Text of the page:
Above:  Matthew McConaughey as the mesmerising Rust Cohle.

The focus of our lunchtime conversations is Nic Pizzolatto’s True Detective.  Unless you’ve been living under a rock or do not have access to the Internet (then, how are you reading this?  It must be a glitch in The Matrix!!), then you’ve probably heard something about the hottest show on TV.  No surprise, this show is another heavy hitter from the HBO stables and it is very much worth the journey (and time investment).

Admittedly, when I watched the trailers on Foxtel, I was skeptical.  When big-name stars are chucked into TV shows, I was suspect that the writing is poor and the celebrities are there to compensate.  Thankfully, I couldn’t have been more wrong.  The show is fantastic.  It’s engaging, dark and original.  I won’t give you an in-depth run-down of the series (which has recently finished its first season), but it’s definitely worth the eight-hour time investment.

The only criticism that has arisen in our TV-themed lunchtime chats is the slightly pretentious edge in the dialogue.  For a taste, see below:


To be honest, I actually love the dialogue in this show.  Yeah, it can get a bit cerebral, but it’s a refreshing change from the stock-standard cops and robbers shows that appear on multiple networks, every night.  In True Detective, there are plenty of interrogations, but they transcend the generic shouting matches in the interview room fare.  I like the fact that TV is becoming more of a medium where directors and writers are trying to stretch the boundaries as far they can.

In short, watch this show.  It will bore into the recesses of your sub-conscious, and I bet you’ll love it.  For example, I had some True Detective-themed nightmares after one of the episodes, but I don’t regret watching it for a second.

A night with ‘The Boss’.

Heritage acts (bands or solo-artists that had their hay day in the 80s or earlier) have this strange appeal.  A heritage act may be someone who you haven’t paid close attention to for a long, long time, but when they hit 60 and tour Australia, I seem to have this urge to see them.  I guess I’m worried that they may end up dead in a motel room, strewn with class-A drugs with a Willie Nelson song blaring whilst the bloated corpse of a former rock god lies on the floor.  This is why I go to heritage gigs.

Admittedly, I’ve never been a massive Springsteen fan.  I always felt that Neil Young deserved the Oscar for his song ‘Philadelphia’ and ‘The Boss’ earned the bacon with a catchier, more pop-friendly song of the same name.  When I think about this reasoning, I realize that it’s pretty stupid.  Springsteen’s ‘Philadelphia’ is a great song, worthy of winning an Oscar.  Neil Young’s track is also amazing; he just lost out to another great song, written by another great artist.  So, for this stupid reason, I’d turned my back on ‘The Boss’ for the best part of three decades.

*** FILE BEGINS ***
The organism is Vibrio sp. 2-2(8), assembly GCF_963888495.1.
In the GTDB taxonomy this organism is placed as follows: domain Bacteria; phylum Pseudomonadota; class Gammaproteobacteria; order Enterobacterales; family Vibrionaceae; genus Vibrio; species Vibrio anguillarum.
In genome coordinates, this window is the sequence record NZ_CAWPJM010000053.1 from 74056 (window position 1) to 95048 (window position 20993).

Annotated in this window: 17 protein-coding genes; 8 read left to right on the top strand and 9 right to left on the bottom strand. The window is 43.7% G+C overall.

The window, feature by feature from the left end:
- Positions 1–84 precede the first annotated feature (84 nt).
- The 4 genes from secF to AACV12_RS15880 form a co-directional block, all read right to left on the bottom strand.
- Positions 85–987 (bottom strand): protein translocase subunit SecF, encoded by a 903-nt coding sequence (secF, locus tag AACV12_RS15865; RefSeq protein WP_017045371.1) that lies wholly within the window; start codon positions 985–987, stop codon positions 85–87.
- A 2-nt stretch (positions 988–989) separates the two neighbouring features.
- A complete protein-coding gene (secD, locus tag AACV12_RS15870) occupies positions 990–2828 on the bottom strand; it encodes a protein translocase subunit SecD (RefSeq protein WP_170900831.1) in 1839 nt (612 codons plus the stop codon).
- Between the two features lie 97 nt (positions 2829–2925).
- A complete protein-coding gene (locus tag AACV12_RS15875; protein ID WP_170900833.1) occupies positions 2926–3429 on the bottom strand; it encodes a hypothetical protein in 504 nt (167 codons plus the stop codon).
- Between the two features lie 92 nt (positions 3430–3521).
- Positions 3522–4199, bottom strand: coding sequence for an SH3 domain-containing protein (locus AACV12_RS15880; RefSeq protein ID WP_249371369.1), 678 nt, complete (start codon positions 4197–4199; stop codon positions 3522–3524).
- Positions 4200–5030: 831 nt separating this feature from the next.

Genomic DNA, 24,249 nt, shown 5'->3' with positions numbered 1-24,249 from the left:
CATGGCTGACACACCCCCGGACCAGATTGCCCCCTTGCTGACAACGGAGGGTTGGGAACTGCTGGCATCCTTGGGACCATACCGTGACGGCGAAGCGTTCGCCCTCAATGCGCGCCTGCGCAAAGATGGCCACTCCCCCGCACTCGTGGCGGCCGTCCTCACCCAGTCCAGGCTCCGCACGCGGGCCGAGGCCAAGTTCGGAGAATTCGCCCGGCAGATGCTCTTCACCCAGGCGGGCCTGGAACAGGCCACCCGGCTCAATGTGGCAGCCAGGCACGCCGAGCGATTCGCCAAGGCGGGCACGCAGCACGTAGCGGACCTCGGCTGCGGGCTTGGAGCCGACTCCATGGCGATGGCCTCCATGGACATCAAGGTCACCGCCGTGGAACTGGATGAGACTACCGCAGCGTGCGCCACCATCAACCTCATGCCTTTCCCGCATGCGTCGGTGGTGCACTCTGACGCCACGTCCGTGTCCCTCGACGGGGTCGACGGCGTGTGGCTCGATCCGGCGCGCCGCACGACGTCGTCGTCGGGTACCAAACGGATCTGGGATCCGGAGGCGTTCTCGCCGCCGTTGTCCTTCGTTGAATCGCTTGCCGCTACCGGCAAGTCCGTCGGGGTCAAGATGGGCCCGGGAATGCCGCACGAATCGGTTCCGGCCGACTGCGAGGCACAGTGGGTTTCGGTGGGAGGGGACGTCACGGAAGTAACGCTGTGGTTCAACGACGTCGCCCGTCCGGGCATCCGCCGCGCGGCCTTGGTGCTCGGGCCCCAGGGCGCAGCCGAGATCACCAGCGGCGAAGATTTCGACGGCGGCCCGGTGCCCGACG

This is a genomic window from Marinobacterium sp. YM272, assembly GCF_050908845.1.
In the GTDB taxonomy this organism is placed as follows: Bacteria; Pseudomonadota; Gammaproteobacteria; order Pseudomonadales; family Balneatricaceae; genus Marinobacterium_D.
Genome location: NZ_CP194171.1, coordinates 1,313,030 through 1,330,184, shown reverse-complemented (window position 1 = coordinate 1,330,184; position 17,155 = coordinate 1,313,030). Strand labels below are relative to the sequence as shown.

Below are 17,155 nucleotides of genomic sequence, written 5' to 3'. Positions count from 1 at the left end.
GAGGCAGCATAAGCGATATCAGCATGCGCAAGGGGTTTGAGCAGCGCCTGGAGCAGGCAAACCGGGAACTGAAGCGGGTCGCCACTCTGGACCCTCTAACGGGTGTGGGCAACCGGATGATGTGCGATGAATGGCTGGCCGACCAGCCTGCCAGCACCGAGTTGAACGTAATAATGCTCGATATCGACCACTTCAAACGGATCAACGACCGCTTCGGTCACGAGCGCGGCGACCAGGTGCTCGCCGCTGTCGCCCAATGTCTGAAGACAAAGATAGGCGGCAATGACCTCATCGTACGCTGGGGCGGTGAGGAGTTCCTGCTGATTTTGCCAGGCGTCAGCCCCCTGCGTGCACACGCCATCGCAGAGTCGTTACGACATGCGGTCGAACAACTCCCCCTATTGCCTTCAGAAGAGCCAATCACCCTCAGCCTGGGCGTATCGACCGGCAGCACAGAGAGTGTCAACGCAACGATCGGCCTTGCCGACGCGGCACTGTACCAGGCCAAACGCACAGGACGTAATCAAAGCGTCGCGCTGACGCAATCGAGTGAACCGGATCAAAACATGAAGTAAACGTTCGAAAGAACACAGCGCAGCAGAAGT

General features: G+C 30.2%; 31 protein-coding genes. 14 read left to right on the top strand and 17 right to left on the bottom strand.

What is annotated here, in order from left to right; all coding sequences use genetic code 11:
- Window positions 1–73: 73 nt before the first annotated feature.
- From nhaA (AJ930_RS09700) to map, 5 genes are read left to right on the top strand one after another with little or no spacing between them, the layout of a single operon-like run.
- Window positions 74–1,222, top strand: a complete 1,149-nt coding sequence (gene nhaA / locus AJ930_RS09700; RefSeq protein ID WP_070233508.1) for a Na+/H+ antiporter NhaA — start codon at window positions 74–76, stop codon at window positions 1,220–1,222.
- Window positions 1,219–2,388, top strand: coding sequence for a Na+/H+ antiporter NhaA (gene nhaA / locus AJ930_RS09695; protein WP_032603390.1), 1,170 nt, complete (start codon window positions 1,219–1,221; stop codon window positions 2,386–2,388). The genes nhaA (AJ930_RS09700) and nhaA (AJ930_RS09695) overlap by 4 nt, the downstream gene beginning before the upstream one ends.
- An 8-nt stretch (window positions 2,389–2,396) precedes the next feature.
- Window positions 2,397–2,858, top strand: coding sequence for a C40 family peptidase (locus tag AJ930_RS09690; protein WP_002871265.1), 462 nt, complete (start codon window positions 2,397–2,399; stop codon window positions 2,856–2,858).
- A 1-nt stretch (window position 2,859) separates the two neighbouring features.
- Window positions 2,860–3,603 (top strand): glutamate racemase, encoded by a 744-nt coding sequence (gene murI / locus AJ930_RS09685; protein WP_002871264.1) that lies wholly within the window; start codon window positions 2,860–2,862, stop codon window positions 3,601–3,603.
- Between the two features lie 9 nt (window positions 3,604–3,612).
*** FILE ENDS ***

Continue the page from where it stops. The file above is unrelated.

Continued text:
Above: Bruce Springsteen, aka ‘The Boss’, looking extremely bossesque.

I bit the bullet and saw ‘The Boss’ in an intimate setting, Allphones Arena.  Despite having a capacity of somewhere in the vicinity of 20,000, I quite enjoyed the gig and the venue.  It’s clean and surprisingly spacious.  Lots of hits were played and when played ‘Darkness At The Edge of Town’ (one of Springsteen’s seminal albums) from go to woe, I listened to the two tracks I recognised and then I popped out for coffee.  A true Philistine, right?  That’s what the Springsteen fanatic sitting behind probably thought, but I was there for the hits and I didn’t want to die of a micro-sleep and on the way home.

Overall, the gig was great.  Springsteen is a phenomenal performer and he belted out every track in a three-hour-plus show. The one thing that really got to me was man sitting next to me, who was continually clapping out of time. I hated it.  It’s so off-putting.  Look, if you’re at a Tool or Dream Theater gig, that is so choc-full of time changes that only people with their A-MusA can understand what the hell is going on, then you’re forgiven for mistiming a clap on the 1, 2 or 4.  But the ‘The Boss’ is writing anthems, not anything that’s unnecessarily complex.  The only thing that’s challenge is a bit of 6/8 and you can sway like a pendulum to that without too much trouble.  The bloke with the bad timing standing next to me, an aging rocker with a million silver rings on hands, did this weird dance to the up-tempo songs, such as ‘Dancing In the Dark’, where would shimmy from left-to-right whilst moving his hands in an arrhythmic fashion, as if he were a poorly trained Mo-Town back-up singer.  It was driving me insane.  Part of me wanted to show him how to clap on the 2 or the 4, so that he would magically forget his bizarre dance.  Strangely, the woman he was with, another ageing rocker, who resembled an even more frizzled out Stevie Nicks, had perfect timing and could sing in key to every track.  Why could she put with her husband’s strange, erratic shamblings?